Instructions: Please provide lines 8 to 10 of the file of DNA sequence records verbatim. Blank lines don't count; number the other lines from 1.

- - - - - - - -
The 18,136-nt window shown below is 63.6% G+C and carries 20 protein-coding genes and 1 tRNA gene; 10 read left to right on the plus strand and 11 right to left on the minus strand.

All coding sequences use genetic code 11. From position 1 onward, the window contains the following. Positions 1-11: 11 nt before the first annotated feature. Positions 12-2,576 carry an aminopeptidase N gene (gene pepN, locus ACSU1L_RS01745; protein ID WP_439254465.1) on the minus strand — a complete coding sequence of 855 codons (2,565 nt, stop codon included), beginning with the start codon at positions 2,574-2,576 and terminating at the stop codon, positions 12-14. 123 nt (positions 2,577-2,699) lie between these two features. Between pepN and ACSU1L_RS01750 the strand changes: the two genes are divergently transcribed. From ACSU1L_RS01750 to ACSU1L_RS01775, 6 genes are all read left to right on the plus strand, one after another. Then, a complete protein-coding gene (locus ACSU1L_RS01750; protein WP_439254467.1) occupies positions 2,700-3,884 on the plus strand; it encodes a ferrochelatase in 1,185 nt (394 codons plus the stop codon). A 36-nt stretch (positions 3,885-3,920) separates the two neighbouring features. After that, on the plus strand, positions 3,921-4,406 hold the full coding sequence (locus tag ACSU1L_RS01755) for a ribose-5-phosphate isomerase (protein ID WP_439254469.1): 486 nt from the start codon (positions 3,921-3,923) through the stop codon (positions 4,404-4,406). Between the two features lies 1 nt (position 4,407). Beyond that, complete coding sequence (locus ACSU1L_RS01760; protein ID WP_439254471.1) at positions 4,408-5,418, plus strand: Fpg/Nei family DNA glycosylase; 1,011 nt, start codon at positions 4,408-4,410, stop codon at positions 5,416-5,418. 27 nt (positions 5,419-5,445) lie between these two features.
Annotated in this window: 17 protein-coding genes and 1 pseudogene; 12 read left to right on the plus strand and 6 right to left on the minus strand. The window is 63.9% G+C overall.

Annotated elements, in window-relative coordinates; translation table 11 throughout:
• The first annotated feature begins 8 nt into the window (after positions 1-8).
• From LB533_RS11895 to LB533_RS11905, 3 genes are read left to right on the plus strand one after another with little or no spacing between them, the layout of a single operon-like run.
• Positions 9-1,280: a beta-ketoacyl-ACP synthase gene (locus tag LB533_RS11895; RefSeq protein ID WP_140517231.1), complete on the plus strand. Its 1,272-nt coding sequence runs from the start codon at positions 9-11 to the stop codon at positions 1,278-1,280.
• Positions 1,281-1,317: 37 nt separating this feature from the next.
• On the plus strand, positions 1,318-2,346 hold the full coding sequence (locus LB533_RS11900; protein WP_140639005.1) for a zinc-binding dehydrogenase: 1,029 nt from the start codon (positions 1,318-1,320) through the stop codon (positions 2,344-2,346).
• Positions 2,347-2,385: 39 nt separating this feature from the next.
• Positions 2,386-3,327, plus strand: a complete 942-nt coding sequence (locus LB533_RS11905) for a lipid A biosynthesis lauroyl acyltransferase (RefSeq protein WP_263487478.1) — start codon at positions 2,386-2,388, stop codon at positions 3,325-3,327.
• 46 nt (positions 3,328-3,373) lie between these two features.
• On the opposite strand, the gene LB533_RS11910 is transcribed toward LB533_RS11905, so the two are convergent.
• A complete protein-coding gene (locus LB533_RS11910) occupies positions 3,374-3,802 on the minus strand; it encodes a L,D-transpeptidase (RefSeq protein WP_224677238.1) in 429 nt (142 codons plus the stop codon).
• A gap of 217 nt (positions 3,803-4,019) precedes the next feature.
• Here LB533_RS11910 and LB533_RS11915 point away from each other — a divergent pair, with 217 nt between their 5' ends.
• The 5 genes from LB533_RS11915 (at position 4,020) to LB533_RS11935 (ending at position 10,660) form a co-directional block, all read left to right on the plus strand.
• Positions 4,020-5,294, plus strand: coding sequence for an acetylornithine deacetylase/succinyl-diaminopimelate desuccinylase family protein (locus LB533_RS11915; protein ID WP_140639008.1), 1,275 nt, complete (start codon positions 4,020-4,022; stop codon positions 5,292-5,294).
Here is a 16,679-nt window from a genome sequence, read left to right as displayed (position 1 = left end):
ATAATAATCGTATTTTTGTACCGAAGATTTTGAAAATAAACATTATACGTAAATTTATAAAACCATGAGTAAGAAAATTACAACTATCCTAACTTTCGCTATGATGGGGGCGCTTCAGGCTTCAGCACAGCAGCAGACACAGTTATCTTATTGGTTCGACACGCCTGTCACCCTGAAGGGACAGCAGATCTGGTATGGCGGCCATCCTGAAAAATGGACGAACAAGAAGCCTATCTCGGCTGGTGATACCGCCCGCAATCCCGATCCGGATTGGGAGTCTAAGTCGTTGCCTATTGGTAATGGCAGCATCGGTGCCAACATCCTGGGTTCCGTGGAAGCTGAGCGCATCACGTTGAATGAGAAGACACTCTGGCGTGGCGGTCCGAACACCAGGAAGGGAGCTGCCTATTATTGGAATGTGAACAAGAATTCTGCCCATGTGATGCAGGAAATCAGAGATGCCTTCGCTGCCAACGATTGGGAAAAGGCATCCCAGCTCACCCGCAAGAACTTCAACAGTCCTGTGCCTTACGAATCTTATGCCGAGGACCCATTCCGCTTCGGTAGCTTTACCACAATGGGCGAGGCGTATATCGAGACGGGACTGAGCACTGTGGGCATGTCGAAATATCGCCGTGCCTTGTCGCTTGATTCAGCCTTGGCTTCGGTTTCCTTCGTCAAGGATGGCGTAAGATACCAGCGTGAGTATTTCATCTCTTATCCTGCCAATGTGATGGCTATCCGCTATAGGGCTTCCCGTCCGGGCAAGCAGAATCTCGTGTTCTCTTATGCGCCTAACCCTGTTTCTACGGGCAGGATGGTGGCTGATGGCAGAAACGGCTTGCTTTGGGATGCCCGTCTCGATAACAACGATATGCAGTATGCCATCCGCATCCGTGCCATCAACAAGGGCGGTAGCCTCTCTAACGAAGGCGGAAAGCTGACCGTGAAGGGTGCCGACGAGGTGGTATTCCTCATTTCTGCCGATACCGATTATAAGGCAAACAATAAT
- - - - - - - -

• Positions 1,281-1,317: 37 nt separating this feature from the next.
• On the plus strand, positions 1,318-2,346 hold the full coding sequence (locus LB533_RS11900; protein WP_140639005.1) for a zinc-binding dehydrogenase: 1,029 nt from the start codon (positions 1,318-1,320) through the stop codon (positions 2,344-2,346).
• Positions 2,347-2,385: 39 nt separating this feature from the next.